Ethiopia is a country of the young people. The majority (70%) of its population is under the age of 30. Sadly a large shart of them are unemployed. National data reveals that unemployment rate has reached 17.5% (CSA, 2016). Out of these, women the most affected (24%). In the capital city Addis Ababa unemployment stands at 21% (CSA 2015 cited in UN Habitat, 2017) i.e. every household in Addis Ababa has at least one unemployed person.
With funding from Swedish International Development Cooperation Agency (Sida), SNV, Save the Children, Mercy Corps and Techno Serve came together in a consortium for the Livelihoods improvement for women and youth in Addis Ababa (LI-WAY) project to address the unemployment challenge. The project is now starting its implementation phase.
The project has selected key implementing partners to achieve its goal of improving the livelihoods and ensuring better income for 200,000 people (50% women and 75% youth) by 2022. In its Inception Phase, lasting 11 months, the project worked with key public and private sector actors.
Some of the LI-WAY implementing partners
Implementing partners speak
Hailemichael Asrat, from Federal Technical and Vocational Education and Training (TVET) Agency, Ministry of Education, said that the objective of LI-WAY aligns with the government’s target set for TVETs. “The TVET sector has the ambition to make 90% of graduates employed within one year of their graduation date. The government set this target to maximise the effort of the development partners too” said Hailemichael.
The representative added that practical engagement with LI-WAY starting from the beginning, Diagnosis Stage, has helped them to develop important training manuals which are key for driving TVETs’ delivery. This, in turn, has helped the Ministry to enhance the capacity of the TVET community. On the other hand, Hailemichael has identified the areas where his office needs the project’s support: conducting and digitising labour market study and doing labour market.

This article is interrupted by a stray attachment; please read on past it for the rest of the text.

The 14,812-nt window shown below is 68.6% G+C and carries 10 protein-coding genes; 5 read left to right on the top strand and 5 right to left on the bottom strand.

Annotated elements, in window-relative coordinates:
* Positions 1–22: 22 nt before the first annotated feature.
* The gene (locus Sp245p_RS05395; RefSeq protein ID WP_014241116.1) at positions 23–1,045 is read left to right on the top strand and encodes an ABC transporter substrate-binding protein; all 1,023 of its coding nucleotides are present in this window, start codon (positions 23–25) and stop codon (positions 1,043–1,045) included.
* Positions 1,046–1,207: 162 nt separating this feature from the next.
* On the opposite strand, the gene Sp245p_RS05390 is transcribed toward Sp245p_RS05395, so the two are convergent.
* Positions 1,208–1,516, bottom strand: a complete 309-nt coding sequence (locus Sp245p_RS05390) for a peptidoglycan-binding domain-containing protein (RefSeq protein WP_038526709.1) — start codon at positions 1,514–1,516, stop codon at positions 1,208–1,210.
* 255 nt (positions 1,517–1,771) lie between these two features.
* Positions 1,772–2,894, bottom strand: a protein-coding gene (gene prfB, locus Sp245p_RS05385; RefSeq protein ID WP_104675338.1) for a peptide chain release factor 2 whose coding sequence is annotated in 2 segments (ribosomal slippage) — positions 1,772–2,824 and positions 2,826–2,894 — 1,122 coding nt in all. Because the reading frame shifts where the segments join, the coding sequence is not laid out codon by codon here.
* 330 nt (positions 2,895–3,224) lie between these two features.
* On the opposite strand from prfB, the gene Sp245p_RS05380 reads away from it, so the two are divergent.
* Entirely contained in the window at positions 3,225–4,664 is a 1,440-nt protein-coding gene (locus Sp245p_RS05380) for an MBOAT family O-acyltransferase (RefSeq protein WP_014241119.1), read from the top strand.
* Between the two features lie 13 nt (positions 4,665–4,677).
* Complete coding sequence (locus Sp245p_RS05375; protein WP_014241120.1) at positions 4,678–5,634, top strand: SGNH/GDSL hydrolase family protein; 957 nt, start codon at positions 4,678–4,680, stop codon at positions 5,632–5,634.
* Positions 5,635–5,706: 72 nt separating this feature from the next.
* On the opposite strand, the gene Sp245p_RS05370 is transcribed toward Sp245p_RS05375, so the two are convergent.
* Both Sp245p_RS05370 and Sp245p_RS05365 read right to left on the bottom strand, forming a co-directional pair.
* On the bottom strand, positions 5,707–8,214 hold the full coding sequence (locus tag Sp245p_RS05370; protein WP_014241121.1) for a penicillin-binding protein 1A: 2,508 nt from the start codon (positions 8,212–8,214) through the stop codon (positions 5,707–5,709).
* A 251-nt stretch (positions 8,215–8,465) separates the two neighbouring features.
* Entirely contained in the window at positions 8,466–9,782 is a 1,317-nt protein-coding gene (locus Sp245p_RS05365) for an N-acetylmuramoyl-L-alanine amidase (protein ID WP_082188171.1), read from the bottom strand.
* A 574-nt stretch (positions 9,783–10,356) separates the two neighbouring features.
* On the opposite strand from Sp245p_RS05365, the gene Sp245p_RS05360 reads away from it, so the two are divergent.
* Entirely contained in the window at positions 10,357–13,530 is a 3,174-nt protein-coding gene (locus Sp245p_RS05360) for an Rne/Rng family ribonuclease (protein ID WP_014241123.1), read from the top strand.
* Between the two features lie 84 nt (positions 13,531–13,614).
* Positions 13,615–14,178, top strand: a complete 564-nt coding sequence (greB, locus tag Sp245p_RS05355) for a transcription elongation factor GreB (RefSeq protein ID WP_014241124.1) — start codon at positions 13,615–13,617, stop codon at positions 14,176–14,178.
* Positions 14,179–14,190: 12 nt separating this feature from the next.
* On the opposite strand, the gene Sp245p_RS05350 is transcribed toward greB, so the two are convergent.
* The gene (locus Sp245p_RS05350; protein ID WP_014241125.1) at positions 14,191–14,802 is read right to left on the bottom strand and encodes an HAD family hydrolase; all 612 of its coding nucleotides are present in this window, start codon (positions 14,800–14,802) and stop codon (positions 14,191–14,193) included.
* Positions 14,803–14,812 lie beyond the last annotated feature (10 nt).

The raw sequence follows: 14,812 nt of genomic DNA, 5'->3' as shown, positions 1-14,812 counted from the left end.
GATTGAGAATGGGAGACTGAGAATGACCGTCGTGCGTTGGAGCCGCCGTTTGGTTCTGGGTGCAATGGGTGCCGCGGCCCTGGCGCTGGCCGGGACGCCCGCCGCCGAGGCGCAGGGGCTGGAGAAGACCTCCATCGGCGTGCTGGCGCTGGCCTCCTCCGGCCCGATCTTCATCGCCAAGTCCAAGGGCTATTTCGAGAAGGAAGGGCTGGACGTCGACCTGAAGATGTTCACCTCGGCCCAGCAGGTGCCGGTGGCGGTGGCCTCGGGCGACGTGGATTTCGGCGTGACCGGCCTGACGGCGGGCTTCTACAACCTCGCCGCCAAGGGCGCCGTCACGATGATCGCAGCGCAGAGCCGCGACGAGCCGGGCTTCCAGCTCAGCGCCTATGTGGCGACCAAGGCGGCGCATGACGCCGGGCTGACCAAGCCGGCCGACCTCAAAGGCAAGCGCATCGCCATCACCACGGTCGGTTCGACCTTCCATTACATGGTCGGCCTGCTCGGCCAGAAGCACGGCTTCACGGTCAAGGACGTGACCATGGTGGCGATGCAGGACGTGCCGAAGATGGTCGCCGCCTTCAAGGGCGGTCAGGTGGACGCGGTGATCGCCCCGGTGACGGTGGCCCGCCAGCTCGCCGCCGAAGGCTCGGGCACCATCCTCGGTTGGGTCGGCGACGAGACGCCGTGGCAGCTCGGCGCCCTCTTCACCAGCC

Representing the job matching service provider, Eskinder Mamo, said AhadooTec ICT Solutions PLC shares a common vision with LI-WAY in working to improve the livelihoods of the young people. People who have a job can have a better life as they can afford better education, health and other basic needs. By working with LI-WAY his organisation has targeted to create big impact tapping into the additional business opportunity. The Ahadoo team is looking for a business model that will work for the public as well as the private sector such as Bureau of Labour and Social Affairs.
Mikiyas Eshetu, from EMD Building Finishing and Installation Works, a private TVET, said the partnership with LI-WAY has helped his institution to make mind set shift. “As a business oriented organisation our focus was on profit making. But LI-WAY challenged us to become social-value oriented business. This project is a glimmer of hope for people living poverty” explained Mikiyas. The TVET has allocated quota for sponsorship candidates unlike its practice. In its engagement with LI-WAY, EMD has assessed its internal capacity and identified gaps.
Manager and owner of a pro-poor day care service provider, Sitota Day Care, Embet Ayele, also said that she was excited to learn that there is an interest to work with the service sector unlike the public sector which is too much focused on motivating the manufacturing sector. “It gave me energy to advocate for an improved enabling environment for the service sector so that the pro-poor care giving sector attracts more actors” said Embet.